Shakespeare, William

(1,792 words)

Author(s): Meller, Horst
[German Version] (baptized Apr 26, 1564, Stratford-upon-Avon, England – Apr 23, 1616, Stratford), poet and playwright, actor and director. Shakespeare entered the world as a third child and first son in the county of Warwickshire in the english midlands. His father John was a glove-maker and merchant, who had achieved a degree of prosperity and held various…

Williams, Charles Walter Stansby

(180 words)

Author(s): Meller, Horst
[German Version] (Sep 20, 1886, Holloway, London – May 15, 1945, Oxford), British writer, critic, and theologian. Williams gave voice to his Christian faith and his reflections on good and evil and the relationship between human beings and God in a wide range of media: not only in meditative poetry but between 1936 and 1941 in a verse drama about T. Cranmer, the English archbishop of Canterbury, wh…

Yeats, William Butler

(211 words)

Author(s): Meller, Horst
[German Version] (Jun 13, 1865, Sandymount, Ireland – Jan 28, 1939, Roquebrune, France), Irish poet, playwright, and mystic. Yeats was the son of a Protestant lawyer in Sligo. After attending the Metropolitan School of Art, in 1887 he joined the circle of the Decadents and the Yellow Book in London, where he was one of the founders of the Rhymers’ Club. Politically he champio…

Sidney, Sir Philip

(179 words)

Author(s): Meller, Horst
[German Version] (Nov 30, 1554, Penshurst, Kent – Oct 17, 1586, Zutphen, Holland), the most illustrious literary figure of the English High Renaissance: innovative poet, brilliant courtier, cosmopolitan diplomat. Queen Elizabeth I sent him to Rudolf II in imperial Prague and to the later head of the Protestant Union in Heidelberg in the Electoral Palatinate. In Italy he was influenced by Neoplatonism; he was in Paris during the St. Bartholomew’s Day massacre; in London he engaged in philosophical …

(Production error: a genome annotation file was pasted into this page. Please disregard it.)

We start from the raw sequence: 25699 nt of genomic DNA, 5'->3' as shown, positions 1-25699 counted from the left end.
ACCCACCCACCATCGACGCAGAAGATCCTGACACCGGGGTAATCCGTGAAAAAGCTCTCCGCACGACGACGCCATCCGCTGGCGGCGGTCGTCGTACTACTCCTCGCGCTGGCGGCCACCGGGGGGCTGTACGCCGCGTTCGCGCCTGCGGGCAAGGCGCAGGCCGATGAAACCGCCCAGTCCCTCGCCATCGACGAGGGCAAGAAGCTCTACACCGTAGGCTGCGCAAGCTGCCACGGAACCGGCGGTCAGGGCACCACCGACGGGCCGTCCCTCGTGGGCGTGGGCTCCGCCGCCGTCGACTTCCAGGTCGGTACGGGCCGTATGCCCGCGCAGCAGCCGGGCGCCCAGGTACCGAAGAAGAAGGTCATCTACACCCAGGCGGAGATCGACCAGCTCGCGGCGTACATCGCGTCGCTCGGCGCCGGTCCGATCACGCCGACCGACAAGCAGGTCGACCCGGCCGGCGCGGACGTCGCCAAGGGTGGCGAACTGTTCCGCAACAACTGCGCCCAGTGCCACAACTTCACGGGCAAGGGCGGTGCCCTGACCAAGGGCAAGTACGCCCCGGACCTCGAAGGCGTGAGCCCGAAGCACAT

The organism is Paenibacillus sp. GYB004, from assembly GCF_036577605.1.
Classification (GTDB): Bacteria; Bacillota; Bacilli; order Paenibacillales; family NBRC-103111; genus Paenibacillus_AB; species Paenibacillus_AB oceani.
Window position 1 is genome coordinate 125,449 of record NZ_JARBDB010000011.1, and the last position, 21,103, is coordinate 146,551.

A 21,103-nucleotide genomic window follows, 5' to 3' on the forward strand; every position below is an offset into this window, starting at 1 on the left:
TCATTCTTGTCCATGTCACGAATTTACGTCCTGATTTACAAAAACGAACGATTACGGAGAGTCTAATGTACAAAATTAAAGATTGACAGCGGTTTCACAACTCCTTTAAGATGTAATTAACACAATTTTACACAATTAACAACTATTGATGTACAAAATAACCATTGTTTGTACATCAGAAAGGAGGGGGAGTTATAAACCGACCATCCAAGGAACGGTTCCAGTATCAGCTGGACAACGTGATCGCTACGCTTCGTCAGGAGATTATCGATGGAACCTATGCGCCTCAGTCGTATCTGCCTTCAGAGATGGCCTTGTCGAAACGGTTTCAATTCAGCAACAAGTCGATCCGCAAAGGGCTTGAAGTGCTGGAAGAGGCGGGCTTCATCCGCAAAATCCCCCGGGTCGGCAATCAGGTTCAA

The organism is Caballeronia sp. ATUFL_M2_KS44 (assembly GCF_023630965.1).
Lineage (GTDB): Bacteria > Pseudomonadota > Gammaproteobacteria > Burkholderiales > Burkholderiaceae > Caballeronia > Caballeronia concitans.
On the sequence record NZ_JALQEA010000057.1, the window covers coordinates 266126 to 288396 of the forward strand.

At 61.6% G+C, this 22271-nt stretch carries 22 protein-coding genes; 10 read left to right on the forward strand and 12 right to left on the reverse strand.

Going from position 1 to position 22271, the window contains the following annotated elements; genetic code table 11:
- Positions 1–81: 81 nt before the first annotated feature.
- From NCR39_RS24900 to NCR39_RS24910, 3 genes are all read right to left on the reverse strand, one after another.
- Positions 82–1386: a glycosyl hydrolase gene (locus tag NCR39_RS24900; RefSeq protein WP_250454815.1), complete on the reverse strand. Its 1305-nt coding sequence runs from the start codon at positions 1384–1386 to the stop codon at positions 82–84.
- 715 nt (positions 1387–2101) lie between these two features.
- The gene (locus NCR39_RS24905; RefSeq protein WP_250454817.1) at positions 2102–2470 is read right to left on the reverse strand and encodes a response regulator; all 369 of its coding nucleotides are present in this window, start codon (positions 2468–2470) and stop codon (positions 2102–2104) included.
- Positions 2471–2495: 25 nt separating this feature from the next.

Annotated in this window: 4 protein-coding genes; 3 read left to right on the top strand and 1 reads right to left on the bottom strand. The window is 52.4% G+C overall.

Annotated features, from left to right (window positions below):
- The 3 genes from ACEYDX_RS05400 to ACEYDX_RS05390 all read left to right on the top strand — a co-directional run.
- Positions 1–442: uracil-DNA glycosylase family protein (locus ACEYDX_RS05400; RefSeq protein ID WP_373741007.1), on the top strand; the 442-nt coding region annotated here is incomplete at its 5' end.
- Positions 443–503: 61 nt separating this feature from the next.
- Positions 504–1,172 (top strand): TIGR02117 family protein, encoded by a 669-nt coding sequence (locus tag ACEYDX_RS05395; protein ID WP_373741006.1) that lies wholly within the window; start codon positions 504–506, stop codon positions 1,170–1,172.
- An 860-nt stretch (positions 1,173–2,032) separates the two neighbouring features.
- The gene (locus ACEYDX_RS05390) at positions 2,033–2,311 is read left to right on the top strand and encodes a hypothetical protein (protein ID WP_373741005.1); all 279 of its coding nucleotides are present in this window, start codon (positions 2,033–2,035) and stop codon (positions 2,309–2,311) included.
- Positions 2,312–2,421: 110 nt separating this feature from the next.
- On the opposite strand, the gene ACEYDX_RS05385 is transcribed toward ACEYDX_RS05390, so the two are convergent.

Metaphysical Poets

(357 words)

Author(s): Meller, Horst
[German Version] …

Wilde, Oscar

(323 words)

Author(s): Meller, Horst
[German Version] (Oct 16, 1854, Dublin – Nov 30, 1900, Paris), Irish playwright, novelist, and poet. Wilde, the son of a doctor, studied in Dublin and Oxford. He declared himself a disciple of Walter Pater, adhering to the credo of “art for art’s sake” and becoming part of the “aesthetic movement.” Like J. Ruskin, he considered the healing power of art to increase with the advance of high capitalism. After his first volume of poetry (1878) and a reading tour through America (1882), The Happy Prince and Other Tales appeared in 1888, written for his two sons by a marriage contracted …

O’Connor, Flannery

(172 words)

Author(s): Meller, Horst
[German Version] (Mar 25, 1925, Savannah, GA – Aug 4, 1964, Atlanta, GA), American story-teller who dissects with cool irony and black humor the consumerist, psychologically impoverished society of the southern United States in the early years of the Cold War. Her often shrilly satirical short stories, collected in A Good Man Is Hard to Find (1955) and Everything That Rises Must Converge (1965), and her novels Wise Blood (1952) and The Violent Bear It Away (1960), ensured a broad rea…

Young, Edward

(180 words)

Author(s): Meller, Horst
[German Version] (Jul 3, 1683, Upham – Apr 5, 1765, Welwyn), English playwright and poet. He began as a jurist in Oxford; he met with little success as a poet and tragedian, but finally as an Anglican priest he found a position as royal chaplain. After the death of his wife, he wrote The Complaint, or Night Thoughts on Life, Death …

Hawthorne, Nathaniel

(190 words)

Author(s): Meller, Horst
[German Version] (Aug 4, 1804, Salem, MA – May 19, 1864, Plymouth, NH), Romantic master of American fiction and classical interpreter of New England Puritanism (Puritans/Puritanism). One of his ancestors, a judge in the 18th-century Salem witchcraft trials and immortalized by Hawthorne in the patriarch of The House of the Seven Gables (1851), stands under the family curse: “God will give him blood to drink.” In 1808 Hawthorne's father, a ship's captain, died of yellow fever in Surinam, leaving the family impoverished. After graduation from college, Hawthorne anonymously published sketches based on the history of New England and brief allegorical compositions. Collected in Twice-Told Tales (1837), they anticipate the tradition of the later short story. His stories in Mosses from an Old Manse (1846) were written in Concord, where Hawthorne was a neighbor of R.W. Emerson an…